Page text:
County residents will soon be able to Go Ape'
Planning Board approves first-time adventure course at Rock Creek park
The county is one step closer to getting a rope-climbing course in a section of Rock Creek Regional Park after the Planning Board unanimously approved the project Thursday.
London-based Go Ape wants to bring its first U.S. franchise to an approximately 6-acre section of the Derwood park near Lake Needwood. Its courses, which are built 40 to 50 feet above the ground, utilize ladders, walkways, bridges and tunnels made of wood, rope and zip lines.
Derwood resident Dan D'Agostino, a Col. Zadok Magruder High School alum, proposed the project to the county's Department of Parks in October 2008 after experiencing one of Go Ape's 22 courses in the United Kingdom. D'Agostino arranged with Go Ape's founders to bring the program to the United States and is the now the company's U.S. director.
"I had an amazing time laughing and sharing good times," he told the Planning Board of his Go Ape experience. "[After that] I knew I wanted to be involved in bringing smiles to people's faces for the rest of my life."
D'Agostino, who grew up a few blocks away from Rock Creek Regional Park, said he looked at other locations in the county, but wanted to bring the course to Lake Needwood because the park holds a "special place" in his heart.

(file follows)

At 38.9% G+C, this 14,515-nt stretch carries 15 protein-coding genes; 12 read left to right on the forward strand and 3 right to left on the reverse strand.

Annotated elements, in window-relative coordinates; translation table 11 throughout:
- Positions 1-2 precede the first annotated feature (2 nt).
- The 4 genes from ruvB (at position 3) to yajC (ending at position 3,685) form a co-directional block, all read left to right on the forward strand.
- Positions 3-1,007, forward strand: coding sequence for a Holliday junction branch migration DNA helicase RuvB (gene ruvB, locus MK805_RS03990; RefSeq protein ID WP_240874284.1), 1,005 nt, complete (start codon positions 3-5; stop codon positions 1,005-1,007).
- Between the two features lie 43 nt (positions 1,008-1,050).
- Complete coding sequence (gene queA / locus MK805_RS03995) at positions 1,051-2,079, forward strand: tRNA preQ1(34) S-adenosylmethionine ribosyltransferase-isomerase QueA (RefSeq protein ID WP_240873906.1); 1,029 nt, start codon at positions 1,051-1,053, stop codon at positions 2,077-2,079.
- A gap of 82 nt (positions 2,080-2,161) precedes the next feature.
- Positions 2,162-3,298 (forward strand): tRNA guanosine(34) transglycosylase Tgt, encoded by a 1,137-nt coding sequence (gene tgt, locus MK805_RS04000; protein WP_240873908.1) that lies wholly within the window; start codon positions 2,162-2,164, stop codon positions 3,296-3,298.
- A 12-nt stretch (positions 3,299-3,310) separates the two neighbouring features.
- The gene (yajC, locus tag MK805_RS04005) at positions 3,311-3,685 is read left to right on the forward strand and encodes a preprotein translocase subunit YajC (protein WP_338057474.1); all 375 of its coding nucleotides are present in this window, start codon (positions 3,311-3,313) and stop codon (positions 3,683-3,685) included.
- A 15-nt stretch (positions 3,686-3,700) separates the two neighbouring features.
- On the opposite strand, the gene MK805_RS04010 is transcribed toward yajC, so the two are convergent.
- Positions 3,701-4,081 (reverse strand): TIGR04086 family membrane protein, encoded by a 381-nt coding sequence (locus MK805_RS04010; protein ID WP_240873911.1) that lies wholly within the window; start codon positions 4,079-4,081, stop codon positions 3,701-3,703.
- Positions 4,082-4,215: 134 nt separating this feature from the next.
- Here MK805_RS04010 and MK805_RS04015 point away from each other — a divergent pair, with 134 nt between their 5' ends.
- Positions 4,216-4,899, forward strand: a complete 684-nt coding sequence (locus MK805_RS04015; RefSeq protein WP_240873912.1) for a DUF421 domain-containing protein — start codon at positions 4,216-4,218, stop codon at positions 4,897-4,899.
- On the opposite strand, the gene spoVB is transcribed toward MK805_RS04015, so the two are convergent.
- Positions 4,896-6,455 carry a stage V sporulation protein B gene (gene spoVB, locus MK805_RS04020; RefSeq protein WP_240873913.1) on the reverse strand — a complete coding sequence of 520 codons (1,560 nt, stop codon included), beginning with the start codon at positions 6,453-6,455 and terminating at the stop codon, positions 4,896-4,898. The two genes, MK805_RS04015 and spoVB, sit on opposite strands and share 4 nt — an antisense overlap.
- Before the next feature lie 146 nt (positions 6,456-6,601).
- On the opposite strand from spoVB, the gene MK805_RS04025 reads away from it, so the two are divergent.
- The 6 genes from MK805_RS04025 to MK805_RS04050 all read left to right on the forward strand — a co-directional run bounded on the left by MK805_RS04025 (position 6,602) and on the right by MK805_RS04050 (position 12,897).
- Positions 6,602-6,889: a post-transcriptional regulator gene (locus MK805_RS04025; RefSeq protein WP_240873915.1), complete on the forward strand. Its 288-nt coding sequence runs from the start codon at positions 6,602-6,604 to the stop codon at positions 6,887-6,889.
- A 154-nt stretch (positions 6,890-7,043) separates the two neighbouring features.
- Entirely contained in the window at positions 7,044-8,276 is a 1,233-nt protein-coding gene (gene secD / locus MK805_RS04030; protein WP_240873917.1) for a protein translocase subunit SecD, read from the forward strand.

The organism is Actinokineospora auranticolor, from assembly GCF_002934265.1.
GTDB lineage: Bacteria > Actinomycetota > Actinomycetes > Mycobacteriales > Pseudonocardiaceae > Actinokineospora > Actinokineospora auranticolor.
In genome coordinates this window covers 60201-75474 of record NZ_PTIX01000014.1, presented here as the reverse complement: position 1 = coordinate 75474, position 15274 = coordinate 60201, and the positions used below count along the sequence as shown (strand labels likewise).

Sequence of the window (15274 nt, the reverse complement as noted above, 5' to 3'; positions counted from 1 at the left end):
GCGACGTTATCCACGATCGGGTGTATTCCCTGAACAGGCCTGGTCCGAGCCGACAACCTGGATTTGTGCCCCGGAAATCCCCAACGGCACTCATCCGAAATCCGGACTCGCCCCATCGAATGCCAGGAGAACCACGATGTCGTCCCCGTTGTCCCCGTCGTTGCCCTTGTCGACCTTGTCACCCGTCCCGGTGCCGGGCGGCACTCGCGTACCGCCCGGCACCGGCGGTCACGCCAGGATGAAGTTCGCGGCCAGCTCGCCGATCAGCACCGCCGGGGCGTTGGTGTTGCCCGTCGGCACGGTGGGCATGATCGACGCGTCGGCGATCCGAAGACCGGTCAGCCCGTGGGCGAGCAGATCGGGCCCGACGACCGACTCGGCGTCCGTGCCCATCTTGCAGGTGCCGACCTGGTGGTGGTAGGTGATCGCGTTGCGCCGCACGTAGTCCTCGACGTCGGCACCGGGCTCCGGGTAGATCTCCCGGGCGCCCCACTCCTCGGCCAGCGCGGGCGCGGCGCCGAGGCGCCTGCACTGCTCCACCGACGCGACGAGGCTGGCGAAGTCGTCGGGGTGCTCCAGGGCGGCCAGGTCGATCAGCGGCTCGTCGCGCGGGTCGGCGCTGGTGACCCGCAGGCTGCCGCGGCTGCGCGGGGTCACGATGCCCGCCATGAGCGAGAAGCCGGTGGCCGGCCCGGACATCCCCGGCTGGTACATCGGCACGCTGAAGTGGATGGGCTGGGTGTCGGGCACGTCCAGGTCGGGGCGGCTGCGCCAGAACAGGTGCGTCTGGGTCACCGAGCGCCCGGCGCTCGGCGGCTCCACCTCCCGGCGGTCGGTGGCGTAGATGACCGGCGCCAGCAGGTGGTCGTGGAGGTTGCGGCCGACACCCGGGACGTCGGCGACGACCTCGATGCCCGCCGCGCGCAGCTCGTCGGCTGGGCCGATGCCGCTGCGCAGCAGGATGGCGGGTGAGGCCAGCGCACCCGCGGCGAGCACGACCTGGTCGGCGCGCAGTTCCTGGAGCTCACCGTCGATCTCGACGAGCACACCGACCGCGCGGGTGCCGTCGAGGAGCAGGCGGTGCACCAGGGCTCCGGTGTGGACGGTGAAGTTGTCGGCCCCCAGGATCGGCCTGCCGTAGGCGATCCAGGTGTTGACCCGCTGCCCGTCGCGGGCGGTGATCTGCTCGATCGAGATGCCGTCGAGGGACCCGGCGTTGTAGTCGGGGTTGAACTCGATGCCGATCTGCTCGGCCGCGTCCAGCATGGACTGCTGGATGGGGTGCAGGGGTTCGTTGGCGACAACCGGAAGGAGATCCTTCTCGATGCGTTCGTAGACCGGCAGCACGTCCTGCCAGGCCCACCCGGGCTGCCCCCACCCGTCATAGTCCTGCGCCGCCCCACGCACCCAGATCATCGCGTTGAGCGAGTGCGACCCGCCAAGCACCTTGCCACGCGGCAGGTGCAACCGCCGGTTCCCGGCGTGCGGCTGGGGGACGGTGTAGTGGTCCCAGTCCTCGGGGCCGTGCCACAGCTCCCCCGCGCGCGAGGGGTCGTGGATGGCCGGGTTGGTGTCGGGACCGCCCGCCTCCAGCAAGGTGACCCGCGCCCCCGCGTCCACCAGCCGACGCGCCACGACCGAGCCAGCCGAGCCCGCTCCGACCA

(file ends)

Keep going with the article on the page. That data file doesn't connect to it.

He noted the operation of the course would not affect other users in that area of the park. It would be located near a picnic area and a volleyball court and use an existing parking lot.
Go Ape's designers use natural materials to ensure the course blends into the environment and build adjustable platforms around trees so they are protected and can continue to grow, D'Agostino said. Most of the course will be located in the trees, but materials such as wood chips will be placed on the ground to minimize impact to the forest floor.
He said it would take about two months to construct the course and hopes to have it open as early as April. It would operate for nine months each year and have 12 employees, all of whom would be trained and certified.
"It sounds like its going to be a lot of fun," Planning Board Commissioner Amy Presley said.
Maria Wortman, a Derwood resident, told the board she also approved of the project.
"We just like it," she said. "We think it's going to be a great, fun addition."
Patty Kane, a member of the Lake Frank Trail Committee, said the reaction in her community was a little more mixed.
"We still have some concerns based on traffic and what will happen to the environment," the Derwood resident said.
D'Agostino said his team would strive to protect the forested area.
"We're going to work to create a course that respects Lake Needwood and work to not take down any trees," he said.
Terry H. Brooks, chief of the Parks Departments' special program division, told the Planning Board the county still needs to hammer out the details of a lease with Go Ape.
He said the lease will charge Go Ape a base monthly rent and ensure that a percentage of gross annual profits go to the Parks Department. A park permit is also needed to construct the course, Brooks said.
The final lease will be shared with the Planning Board during a closed session, he said.